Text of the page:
The U.S. Navy Burke-class missile destroyer "Banford" (USS Benfold DDG-65) passes through the Taiwan Strait in the past.

(Retrieved from the US Seventh Fleet website)

[Instant News/Comprehensive Report] U.S. President Biden's recent remarks on military protection of Taiwan have aroused heated discussions in the outside world. One of the focuses of the discussion is whether the United States is really capable of defending Taiwan. Experts have divergent views on this.

"Voice of America" ​​reported that some experts and military personnel are opposed to the question of whether the US military has the ability to protect Taiwan. For example, Admiral Daryl Caudle, commander of the US Fleet Force Command, said, Once war breaks out, the U.S. military may not be able to repair the hit ships in time.

Former U.S. intelligence officer Scott Ritter said that if there is a war in the Taiwan Strait, the U.S. military is expected to arrive in Taiwan about 83 days later, and China may have taken control of Taiwan by then.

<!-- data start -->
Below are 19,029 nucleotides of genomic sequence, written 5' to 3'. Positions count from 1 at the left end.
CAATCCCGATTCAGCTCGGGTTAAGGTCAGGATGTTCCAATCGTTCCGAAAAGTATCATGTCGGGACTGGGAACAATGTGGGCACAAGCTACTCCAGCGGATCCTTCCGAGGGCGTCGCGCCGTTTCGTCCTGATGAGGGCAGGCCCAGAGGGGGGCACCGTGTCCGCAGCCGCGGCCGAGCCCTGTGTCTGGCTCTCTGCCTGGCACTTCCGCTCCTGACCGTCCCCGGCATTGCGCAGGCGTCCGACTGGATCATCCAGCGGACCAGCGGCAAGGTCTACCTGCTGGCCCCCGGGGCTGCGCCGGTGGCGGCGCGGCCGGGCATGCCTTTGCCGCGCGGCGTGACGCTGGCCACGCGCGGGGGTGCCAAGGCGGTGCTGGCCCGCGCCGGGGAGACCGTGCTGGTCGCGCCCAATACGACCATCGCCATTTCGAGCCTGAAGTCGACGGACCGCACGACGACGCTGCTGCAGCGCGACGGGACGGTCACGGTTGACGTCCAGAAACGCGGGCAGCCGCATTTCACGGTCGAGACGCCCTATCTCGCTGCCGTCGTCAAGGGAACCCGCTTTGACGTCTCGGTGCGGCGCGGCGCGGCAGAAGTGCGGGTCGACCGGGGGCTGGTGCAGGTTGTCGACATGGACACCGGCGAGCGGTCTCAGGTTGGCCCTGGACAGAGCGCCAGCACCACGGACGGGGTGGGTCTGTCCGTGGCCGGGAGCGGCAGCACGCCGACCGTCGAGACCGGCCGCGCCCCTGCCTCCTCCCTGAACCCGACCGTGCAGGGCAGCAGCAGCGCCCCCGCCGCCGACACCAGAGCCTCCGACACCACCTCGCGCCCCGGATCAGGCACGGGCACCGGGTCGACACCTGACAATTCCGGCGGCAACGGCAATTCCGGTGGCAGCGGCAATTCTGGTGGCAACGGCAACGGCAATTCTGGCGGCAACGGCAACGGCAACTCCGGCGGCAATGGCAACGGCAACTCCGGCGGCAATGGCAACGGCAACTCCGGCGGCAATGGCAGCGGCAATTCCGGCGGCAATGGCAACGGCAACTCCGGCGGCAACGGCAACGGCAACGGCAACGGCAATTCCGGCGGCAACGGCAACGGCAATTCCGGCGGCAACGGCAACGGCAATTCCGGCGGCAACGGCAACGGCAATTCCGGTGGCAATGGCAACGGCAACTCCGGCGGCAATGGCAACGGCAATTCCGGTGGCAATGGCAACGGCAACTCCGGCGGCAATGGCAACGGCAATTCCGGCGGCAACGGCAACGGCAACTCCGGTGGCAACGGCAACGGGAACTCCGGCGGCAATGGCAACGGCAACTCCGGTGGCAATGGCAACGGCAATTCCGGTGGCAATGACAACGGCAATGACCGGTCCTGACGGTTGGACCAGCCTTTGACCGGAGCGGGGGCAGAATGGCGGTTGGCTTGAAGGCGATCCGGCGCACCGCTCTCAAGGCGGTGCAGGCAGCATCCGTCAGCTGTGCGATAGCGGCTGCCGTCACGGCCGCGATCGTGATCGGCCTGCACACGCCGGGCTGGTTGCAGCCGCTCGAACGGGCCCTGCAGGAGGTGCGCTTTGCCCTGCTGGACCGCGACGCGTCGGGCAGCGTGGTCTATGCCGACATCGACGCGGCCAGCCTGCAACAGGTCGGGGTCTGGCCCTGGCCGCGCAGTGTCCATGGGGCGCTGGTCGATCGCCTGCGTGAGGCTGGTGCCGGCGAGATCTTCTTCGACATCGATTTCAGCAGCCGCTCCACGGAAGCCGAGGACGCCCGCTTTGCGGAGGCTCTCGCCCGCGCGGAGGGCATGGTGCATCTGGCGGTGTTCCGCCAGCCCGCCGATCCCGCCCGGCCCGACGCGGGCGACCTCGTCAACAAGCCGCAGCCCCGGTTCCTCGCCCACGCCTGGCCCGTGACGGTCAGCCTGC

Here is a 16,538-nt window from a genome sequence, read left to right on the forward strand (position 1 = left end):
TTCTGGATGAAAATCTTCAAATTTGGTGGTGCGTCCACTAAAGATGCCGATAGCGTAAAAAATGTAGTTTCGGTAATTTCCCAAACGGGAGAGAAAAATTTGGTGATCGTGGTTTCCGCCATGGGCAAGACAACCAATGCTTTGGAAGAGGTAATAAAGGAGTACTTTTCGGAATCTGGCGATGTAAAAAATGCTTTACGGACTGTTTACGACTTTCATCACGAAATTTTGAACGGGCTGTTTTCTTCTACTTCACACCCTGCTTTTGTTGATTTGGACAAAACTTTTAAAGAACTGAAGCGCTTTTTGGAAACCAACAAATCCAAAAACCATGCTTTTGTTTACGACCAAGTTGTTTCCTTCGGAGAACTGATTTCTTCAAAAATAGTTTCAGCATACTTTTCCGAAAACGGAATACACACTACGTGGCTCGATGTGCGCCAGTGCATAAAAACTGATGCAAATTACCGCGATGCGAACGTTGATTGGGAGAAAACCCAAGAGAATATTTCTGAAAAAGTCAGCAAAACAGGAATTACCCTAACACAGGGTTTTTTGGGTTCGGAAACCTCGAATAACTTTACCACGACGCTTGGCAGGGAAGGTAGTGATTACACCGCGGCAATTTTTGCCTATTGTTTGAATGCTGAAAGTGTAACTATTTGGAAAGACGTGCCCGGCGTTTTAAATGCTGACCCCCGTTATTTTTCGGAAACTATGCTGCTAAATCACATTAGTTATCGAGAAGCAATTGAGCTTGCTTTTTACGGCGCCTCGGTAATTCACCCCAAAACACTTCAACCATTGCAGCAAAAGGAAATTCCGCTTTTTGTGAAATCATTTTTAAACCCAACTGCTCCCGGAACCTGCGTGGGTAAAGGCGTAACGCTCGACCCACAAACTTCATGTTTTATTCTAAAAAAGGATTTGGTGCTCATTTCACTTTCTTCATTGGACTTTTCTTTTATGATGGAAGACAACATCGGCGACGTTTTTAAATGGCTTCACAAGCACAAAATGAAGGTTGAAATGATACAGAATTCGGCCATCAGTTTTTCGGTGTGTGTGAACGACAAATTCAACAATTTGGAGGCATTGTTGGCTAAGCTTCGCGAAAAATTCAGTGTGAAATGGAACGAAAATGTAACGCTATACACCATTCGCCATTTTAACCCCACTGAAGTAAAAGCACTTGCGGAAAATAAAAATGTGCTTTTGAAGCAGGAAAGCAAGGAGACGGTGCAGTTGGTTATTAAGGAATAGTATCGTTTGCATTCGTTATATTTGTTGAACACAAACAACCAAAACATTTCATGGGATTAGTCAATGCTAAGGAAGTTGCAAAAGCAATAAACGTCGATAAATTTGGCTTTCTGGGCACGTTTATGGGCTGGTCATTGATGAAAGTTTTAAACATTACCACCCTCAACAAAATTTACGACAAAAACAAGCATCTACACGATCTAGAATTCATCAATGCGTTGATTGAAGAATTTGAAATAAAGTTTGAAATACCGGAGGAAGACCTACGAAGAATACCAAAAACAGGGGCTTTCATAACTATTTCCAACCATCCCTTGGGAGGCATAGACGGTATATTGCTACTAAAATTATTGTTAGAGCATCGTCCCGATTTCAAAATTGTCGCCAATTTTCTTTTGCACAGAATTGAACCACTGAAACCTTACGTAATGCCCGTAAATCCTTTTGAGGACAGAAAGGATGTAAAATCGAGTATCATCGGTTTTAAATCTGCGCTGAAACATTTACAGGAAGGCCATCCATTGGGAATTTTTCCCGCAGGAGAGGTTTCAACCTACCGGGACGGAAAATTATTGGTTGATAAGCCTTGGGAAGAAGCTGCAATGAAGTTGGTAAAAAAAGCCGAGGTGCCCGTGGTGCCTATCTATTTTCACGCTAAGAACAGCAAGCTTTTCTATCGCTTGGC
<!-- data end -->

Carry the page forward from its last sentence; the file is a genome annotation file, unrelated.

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As for the positive stance, Mark Milley, chairman of the US Joint Chiefs of Staff, was asked last year whether the US military was capable of protecting Taiwan, and he made it clear: "We are absolutely capable of doing these things on a global scale, such as It also includes (defending Taiwan) if necessary."

Carl Schuster, former director of operations at the U.S. Pacific Command's Hawaii Joint Intelligence Center, analyzed that it is generally believed that long-distance combat will reduce combat effectiveness. For example, fighting at a distance of 3,200 kilometers will reduce combat efficiency by half, but the United States only needs to Stop China's air superiority, because by doing so, China will not bring amphibious forces into the Taiwan Strait.

The U.S. Department of Defense reported last year that even if China landed on Taiwan, the difficulty of urban warfare would become a political and military risk for Chinese leader Xi Jinping.